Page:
If you are going to be diagnosed with cancer (may it never, ever happen to you) make sure it happens in France in late October. If chemotherapy starts at the end of Autumn, you’ve already had a cancer-free Fall. You can crunch on gathered leaves and then warm your hands with the perfume of their ashes. You can take long, chilly walks and see spider webs backlit with the sun’s pale orange glow. You can pick apples from your orchard and feel like you are the healthiest, luckiest creature alive. And then, when the diagnosis comes (may it never, ever happen to you) all the leaves are already burned, and the sunlight is filtered through thick milk and you and the world are ready for a long, deep sleep. And if you have to be diagnosed with cancer, make sure your bookshelves are stacked with wise words that will ease your fears and help you heal. But most of all, may you have the cheerleader-love that has been mine. 

April 1st 2007

I feel like I should have a little sign tied around my neck- a warning to anyone who comes for a visit over the next couple of months or who runs into me …  because here’s what you might see depending on the day: A full harvest moon- the new chemo cocktail contains steroids that have inflated my face and sometimes paint it a fluorescent pink ; A disoriented Kabuki performer – those drawn-on eyebrows do not suit someone who hails from Exit 9 of the New Jersey Turnpike ; A male transvestite- I’ve been instructed by my Oncologist to paint my nails a dark shade of cinnabar to protect them from sunlight. I have talons that would make Eddie Izzard squirm with envy.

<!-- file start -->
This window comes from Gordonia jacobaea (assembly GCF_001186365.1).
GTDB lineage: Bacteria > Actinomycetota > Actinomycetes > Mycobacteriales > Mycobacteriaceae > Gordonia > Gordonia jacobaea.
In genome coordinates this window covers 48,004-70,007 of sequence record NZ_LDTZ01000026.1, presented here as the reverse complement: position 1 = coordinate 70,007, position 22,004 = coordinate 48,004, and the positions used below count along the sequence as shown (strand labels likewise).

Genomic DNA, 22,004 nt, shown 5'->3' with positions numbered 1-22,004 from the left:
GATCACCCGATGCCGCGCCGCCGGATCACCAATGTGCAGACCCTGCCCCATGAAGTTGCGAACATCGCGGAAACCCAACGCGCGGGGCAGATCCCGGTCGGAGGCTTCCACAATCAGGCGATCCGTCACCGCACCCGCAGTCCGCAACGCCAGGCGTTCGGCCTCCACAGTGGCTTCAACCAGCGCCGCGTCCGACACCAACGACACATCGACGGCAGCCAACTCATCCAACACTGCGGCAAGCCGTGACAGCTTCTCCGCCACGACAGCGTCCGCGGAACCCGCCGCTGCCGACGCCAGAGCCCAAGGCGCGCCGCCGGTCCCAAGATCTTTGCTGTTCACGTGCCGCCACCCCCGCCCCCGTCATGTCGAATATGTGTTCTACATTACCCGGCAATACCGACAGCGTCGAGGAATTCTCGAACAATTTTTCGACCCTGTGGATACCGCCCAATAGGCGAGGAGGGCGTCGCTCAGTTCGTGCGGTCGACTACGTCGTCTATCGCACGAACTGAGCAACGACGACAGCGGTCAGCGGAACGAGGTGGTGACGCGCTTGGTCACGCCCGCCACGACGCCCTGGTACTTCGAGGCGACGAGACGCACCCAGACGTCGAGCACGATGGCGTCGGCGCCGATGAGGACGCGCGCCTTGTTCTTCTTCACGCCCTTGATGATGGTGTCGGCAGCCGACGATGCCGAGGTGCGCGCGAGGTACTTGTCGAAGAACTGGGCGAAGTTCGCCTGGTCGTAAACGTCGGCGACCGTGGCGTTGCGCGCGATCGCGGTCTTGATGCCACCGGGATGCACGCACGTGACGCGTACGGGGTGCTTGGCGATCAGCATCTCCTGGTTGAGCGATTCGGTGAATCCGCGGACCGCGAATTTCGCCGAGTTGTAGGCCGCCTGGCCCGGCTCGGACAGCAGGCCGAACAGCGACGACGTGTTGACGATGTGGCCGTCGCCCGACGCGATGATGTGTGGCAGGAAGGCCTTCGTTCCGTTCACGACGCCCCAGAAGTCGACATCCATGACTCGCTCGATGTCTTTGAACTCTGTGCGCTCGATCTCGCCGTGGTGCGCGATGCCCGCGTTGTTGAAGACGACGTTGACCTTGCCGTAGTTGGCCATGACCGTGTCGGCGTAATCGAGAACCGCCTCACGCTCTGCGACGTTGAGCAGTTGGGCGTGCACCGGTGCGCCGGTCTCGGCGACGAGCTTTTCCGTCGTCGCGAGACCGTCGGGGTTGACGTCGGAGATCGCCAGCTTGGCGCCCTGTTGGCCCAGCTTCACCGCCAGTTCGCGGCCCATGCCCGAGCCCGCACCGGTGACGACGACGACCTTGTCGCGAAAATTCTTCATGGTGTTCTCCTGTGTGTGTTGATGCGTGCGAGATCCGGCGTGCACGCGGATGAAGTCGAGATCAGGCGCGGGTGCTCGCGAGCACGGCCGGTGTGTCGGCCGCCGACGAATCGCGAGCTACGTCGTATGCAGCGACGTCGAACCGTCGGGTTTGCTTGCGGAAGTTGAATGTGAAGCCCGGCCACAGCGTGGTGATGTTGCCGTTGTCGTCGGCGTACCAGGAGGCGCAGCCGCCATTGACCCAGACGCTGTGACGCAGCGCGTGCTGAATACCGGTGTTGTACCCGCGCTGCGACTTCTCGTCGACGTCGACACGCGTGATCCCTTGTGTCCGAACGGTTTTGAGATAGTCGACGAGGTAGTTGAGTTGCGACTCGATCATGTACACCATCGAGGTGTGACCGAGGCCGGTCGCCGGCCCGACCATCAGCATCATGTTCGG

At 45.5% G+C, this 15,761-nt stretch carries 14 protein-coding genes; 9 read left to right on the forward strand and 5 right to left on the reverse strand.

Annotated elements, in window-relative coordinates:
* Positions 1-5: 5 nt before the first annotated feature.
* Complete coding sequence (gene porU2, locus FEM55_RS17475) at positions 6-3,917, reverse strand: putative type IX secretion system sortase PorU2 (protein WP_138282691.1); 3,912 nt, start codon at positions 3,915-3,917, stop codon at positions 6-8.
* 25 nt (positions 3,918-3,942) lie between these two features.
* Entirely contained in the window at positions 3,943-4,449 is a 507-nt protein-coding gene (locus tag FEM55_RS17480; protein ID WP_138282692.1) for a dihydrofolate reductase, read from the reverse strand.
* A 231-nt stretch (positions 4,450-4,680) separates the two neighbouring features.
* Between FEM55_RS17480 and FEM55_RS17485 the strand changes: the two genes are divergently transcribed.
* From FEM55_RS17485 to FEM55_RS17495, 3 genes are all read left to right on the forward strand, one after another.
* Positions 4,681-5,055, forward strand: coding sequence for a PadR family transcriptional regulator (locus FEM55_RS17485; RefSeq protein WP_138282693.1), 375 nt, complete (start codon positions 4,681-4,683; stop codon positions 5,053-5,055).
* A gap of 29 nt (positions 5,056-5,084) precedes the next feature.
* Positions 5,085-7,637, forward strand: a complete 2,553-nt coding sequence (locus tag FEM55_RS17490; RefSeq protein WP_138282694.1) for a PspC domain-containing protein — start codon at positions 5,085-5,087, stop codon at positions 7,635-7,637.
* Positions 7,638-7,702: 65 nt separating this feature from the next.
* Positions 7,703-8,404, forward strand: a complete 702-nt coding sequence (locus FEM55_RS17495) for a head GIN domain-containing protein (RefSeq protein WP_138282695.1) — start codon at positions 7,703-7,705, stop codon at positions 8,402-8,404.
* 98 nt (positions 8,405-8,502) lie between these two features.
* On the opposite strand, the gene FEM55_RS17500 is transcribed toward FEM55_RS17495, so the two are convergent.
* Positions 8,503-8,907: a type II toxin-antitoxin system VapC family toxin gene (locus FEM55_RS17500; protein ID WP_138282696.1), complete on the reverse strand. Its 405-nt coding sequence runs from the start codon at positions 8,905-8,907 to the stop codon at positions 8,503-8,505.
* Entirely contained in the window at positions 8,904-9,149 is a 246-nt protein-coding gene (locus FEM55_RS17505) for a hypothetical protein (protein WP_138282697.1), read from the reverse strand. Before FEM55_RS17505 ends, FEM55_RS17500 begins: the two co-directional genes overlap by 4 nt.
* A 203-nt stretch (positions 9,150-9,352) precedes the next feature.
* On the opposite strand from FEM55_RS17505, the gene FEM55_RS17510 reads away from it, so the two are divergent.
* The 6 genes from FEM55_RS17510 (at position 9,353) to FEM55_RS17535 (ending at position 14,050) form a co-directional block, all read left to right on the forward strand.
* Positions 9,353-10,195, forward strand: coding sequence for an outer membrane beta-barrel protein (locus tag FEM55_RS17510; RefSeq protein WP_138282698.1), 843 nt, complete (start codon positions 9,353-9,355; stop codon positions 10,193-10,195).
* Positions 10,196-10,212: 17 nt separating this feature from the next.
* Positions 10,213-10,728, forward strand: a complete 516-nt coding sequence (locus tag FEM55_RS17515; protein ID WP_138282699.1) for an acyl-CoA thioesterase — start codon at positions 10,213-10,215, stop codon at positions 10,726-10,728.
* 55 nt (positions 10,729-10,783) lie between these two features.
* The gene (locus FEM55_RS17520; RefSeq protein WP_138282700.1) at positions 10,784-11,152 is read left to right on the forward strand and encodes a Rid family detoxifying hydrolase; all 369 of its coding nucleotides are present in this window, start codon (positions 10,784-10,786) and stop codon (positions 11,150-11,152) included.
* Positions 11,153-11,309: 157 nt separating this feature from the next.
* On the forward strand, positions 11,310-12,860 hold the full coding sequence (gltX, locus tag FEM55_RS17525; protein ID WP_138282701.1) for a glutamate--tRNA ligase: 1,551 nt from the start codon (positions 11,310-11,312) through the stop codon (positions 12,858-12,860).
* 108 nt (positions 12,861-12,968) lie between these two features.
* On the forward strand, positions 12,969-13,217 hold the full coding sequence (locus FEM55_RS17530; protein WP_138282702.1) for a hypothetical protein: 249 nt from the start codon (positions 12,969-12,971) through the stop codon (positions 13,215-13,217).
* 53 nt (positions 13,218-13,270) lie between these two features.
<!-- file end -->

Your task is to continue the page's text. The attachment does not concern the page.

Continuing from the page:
5 August 2007

When the final jolt of radiation beamed onto my breast and tender little wisps of hair began appearing on my skin I decided to go off to a silent retreat to … sort of synthesize my experience. It wasn’t just a whim, I felt that I needed to be somewhere that was sacred and spacious. For seven days I traveled deep down within myself and during those profound moments, I  quietly began rebuilding my life.

29 May 2013

Note to self : don’t ever become complacent. I’m so used to being given straight A’s on my health reports that I was honestly shocked to be told that there was an anomoly on my mammogram and MRI. My Oncologist  thinks that it’s scar tissue left over from the radiation and the lumpectomy I had 6 years ago. There was a tiny spot on last year’s results and this time they appeared marginally larger. She said that if it was a return of the cancer, it would have developed much quicker and when she did the ultrasound, she was further reassured. So… on Monday I have an appointment to undergo a newly developed x-ray that will be able to detect whether these little patches are indeed scar tissue or whether I’ll have to undergo a biopsy. Hey ho.

3rd June 2013

I spent yesterday morning being poked, prodded and irradiated by 5 technicians in a tiny room in an unadjustable chair, which meant that I’ve now learned that I have all the traits needed to become a nude model (or a Buddhist nun). I’m the second woman ever to have undergone the treatment in Toulouse (going for silver or in this case plutonium) and served as something of a guinea pig for this group of eager interns.

Anyhow… the good news is that the suspect area is indeed scar tissue and gives no sign whatsoever of being cancerous.

So… here I am, all dressed up and nowhere to glow.

October 26, 2013

Cancer is a country with its own language. Does the word woman still apply to someone without ovaries and breasts? And verb tenses… When do you switch from the present to the past? Are you tempting fate by saying you had cancer?  Are you cancer-free after the last whack of chemo or do you have to wait until the radiation treatments are done? When is poison poisonous and when will it save your left breast?

I’ve never answered those questions.